Table 1

Baseline characteristics of GBC cases and controls

Table 2

OR and 95% CI of GBC associated with PPI use and other covariates

This observation is biologically plausible as supported by preclinical studies of GBC and other cancers. It is hypothesised that hypochlorhydria induced by daily PPI use produces periods during the day in which the pH of the gastric juice is at or near neutral pH levels.7 8 A study by Shindo et al7 showed that hypochlorhydria can induce major changes in the gastric flora and affect the pH of small bowel fluid to allow bacterial overgrowth thereby increasing the risk of retrograding to the biliary system and thus elevating the incidence of biliary tract infection,1 and biliary tract infection is a recognised risk factor for GBC.9 Thus, our study may indirectly support the results of Chuang et al1 that PPI use increased the incidence of cholecystitis.1

In conclusion, this hospital-based case–control study indicates PPI use as a significant risk factor for GBC progression, which seems to be dose-dependent.

References

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Footnotes

  • Contributors JX and YW contributed to the conception of the article, initiated the draft of the article, revised the article and contributed equally to the article. GC conducted the data analysis and revised the article. LJ revised the article and is the guarantor of the article.

  • Funding This work was supported by grants from the research and demonstration of clinical diagnosis and treatment technology, Beijing Municipal Commission of Science and Technology (Z191100006619030), and 'Sailing' plans of clinical technology innovation project in 2018, Beijing Municipal Hospital Administration (XMLX201801).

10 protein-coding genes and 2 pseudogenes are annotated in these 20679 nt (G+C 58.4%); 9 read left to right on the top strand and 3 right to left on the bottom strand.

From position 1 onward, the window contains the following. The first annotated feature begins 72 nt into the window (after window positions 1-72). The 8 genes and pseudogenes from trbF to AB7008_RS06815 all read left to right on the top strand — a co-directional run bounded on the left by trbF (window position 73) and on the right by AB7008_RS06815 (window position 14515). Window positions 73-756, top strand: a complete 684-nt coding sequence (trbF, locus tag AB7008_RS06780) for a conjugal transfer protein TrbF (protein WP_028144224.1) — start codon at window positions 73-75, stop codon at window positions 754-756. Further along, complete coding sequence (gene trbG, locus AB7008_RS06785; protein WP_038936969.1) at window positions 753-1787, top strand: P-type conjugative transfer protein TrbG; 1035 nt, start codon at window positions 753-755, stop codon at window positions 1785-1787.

• Disclaimer The funders had no role in study design, data collection and analysis, decision to publish, or preparation of the manuscript. No additional external funding received for this study.

  • Map disclaimer None declared.

  • Competing interests None declared.

  • Patient and public involvement Patients and/or the public were not involved in the design, or conduct, or reporting, or dissemination plans of this research.

  • Patient consent for publication Not required.

  • Ethics approval This study gained approval from the Institutional Review Board of the Beijing Friendship Hospital of Capital Medical University, Beijing, China.

  • Provenance and peer review Not commissioned; externally peer reviewed.